I was driving on a backwoods road on a remote Canadian island and realized I was wearing my mask. I laughed at myself and took it off and I KID YOU NOT, three minutes later, a redneck in a pickup coming the opposite direction through a roadwork bottleneck told me to smile. That sh*t makes it easy to keep masking for this cowgirl.

  3. Gil says:

    I took a flight back to Japan last week from LAX airport and it was scary to see so many people maskless boarding domestic flights. IMO boarding a plane maskless is like wanting to get COVID for sure. I live in Japan and I haven’t got COVID yet. I have the intention to keep wearing mask in public settings probably for the rest of my days. It’s been nice not having a cold for two years

    • Normades says:

      Pre-Covid I always caught a cold on the plane. So Covid or no Covid masking on transportation (including buses and subway) will be my new norm.

    • Chaine says:

      I flew earlier this week (inside the US) and no more than 10% of people on my flight or in the airports were masked. Only one person on the flight crew masked. Scariest was the pilot standing at the exit at the end of the flight loudly bidding each person to have a nice day, unmasked, only about a foot away from our faces. Do not breathe on me! Do NOT talk into my face! He didn’t care that I was wearing a mask, a mask that should have signaled to him that this is a person who is concerned about spread of an airborne virus.

  4. AC says:

    I am lucky that I haven’t had it and I got my 4th booster last Friday. I am still wearing a mask everywhere except when I am at home. It’s scary to see people not wearing them and acting like the pandemic is over and the numbers here in the US are starting to go up again. Case in point, VP Kamala Harris.

  5. North of Boston says:

    I don’t find the fact that the majority of Americans have had COVID very comforting. Given that right now scientists don’t fully know all the long term effects, that the not-uncommon lingering effects they DO know about are scary (changes in organs, including the heart and lungs, increased risk of children with no family history of diabetes developing diabetes not long after they recover, etc) plus long COVID leaving formerly healthy active people debilitated or disabled? The impacts on society, on healthcare, financial stability I can’t even imagine.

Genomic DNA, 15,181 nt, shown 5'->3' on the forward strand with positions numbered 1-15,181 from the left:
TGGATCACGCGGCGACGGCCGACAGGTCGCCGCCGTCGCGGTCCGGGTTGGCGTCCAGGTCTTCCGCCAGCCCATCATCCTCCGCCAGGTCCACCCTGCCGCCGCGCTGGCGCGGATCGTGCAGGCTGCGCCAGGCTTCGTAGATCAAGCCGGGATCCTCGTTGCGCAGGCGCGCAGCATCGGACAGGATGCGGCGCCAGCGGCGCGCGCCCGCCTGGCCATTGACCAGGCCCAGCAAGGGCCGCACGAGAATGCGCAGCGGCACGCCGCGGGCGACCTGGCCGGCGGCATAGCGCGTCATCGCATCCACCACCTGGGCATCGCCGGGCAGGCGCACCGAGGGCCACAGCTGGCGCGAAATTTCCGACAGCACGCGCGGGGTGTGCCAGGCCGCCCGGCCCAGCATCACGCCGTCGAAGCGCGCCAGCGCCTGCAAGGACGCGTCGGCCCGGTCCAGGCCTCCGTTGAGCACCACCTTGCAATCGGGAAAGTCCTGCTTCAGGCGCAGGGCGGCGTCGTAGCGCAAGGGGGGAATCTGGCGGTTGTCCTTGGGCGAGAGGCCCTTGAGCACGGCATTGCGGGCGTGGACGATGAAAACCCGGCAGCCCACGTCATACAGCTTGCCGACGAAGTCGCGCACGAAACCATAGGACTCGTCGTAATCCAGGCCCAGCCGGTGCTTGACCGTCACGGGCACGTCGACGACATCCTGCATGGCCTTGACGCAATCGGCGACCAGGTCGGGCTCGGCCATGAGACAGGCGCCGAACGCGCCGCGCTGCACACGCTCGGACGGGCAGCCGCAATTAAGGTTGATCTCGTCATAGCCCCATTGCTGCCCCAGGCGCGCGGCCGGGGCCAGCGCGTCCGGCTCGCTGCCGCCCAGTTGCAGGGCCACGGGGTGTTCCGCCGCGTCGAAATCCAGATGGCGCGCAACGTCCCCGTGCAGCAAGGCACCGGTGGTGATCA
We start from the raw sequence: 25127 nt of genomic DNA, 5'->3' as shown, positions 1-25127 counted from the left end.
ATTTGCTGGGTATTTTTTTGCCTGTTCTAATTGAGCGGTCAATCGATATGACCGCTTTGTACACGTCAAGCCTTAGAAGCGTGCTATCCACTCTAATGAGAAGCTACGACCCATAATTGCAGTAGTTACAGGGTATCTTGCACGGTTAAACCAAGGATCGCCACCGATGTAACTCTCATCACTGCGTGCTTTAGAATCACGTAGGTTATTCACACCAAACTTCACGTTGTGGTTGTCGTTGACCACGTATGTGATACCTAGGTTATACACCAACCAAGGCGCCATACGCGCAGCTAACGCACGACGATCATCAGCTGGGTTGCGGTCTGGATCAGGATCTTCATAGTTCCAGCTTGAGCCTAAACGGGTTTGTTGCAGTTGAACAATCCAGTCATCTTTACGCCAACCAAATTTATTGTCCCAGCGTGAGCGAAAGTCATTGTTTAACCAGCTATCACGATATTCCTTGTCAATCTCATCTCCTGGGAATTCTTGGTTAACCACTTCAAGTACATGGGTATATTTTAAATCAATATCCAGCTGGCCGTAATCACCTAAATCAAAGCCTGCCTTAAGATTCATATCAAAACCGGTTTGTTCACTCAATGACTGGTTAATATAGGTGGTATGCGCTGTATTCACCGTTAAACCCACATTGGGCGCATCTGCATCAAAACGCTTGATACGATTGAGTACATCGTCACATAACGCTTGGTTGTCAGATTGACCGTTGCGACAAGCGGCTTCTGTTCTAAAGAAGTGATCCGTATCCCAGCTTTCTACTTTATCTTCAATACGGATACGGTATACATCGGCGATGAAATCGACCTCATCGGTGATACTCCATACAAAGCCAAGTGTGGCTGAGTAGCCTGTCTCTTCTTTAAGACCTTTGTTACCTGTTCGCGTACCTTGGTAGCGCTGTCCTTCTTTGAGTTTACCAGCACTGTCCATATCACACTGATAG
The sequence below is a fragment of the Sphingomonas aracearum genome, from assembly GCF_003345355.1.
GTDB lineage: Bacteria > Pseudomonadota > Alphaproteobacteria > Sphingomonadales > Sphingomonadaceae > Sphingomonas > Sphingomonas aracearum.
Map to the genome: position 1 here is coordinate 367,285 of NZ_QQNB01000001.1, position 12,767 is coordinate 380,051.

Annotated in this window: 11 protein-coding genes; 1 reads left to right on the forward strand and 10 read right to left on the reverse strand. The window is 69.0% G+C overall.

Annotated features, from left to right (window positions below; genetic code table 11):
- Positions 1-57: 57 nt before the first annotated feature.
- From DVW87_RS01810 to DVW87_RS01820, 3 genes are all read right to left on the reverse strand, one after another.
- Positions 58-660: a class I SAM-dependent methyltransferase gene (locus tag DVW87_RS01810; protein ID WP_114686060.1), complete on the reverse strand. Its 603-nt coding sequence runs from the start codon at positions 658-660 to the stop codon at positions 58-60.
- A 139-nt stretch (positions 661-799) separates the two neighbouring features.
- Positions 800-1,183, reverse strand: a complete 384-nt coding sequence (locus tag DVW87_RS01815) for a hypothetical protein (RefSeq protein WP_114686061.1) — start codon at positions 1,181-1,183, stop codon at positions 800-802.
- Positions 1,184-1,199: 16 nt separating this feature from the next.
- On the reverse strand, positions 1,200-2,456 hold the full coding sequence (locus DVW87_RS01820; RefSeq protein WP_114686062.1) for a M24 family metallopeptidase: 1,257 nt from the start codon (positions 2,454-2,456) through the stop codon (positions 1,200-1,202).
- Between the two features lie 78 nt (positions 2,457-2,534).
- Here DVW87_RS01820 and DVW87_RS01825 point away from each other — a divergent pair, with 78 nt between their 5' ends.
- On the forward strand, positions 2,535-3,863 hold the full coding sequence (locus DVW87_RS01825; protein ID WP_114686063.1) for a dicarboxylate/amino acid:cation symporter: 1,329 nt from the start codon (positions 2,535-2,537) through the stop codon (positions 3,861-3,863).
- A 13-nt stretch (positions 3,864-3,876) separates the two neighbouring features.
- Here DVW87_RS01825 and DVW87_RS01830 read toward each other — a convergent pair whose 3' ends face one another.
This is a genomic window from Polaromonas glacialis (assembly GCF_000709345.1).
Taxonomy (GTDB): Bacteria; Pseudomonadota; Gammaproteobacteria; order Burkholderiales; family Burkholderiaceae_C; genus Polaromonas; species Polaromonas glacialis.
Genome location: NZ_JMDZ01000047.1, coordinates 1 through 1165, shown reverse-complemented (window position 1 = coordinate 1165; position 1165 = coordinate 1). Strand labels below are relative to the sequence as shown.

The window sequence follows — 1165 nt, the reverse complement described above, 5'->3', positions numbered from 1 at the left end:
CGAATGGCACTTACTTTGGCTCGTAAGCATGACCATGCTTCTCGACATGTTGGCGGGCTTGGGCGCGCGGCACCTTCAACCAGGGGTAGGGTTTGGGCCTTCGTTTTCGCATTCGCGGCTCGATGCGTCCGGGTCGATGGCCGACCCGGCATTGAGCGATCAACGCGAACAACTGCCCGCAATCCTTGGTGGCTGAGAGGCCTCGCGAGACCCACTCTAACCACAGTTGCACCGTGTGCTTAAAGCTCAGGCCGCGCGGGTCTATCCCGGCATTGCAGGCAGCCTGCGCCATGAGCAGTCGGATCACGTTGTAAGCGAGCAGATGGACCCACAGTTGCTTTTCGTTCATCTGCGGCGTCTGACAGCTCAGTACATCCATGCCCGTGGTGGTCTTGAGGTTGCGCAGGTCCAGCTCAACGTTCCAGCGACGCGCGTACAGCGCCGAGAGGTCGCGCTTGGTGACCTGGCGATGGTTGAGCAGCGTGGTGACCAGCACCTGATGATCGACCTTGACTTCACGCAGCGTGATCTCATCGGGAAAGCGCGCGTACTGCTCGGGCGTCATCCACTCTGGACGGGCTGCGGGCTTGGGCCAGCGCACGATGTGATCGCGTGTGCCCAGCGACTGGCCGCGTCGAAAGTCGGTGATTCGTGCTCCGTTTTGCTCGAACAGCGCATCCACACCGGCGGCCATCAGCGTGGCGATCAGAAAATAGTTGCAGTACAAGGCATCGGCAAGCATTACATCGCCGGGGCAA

In the US I’m thinking of our already precarious safety nets, like how SS, Medicare are projected to have funding shortfalls as the US population ages, with more people drawing benefits and fewer working and contributing just based on demographics. Add a mass disabling event that knocks younger people out of the workforce, so they are drawing benefits for months, years instead of contributing, and that financial day of reckoning is going to come sooner.

    Not to mention just the sadness of so much looming suffering. Maybe most won’t have long term effects, but the ones who do already describe it as life altering and no fun.

    • Normades says:

      Yea, I don’t find that comforting either. It just says to me the new variants are more and more contagious. And like you said we don’t know the lasting effects of long Covid or what variants will come in the future.

  6. Gutterflower says:

    2 of my 3 kids had it (13 and 10), both double vaxed. They were just really tired for about a week, no other symptoms. Somehow my unvaxed 4 year old has avoided it thankfully, as have myself and my husband.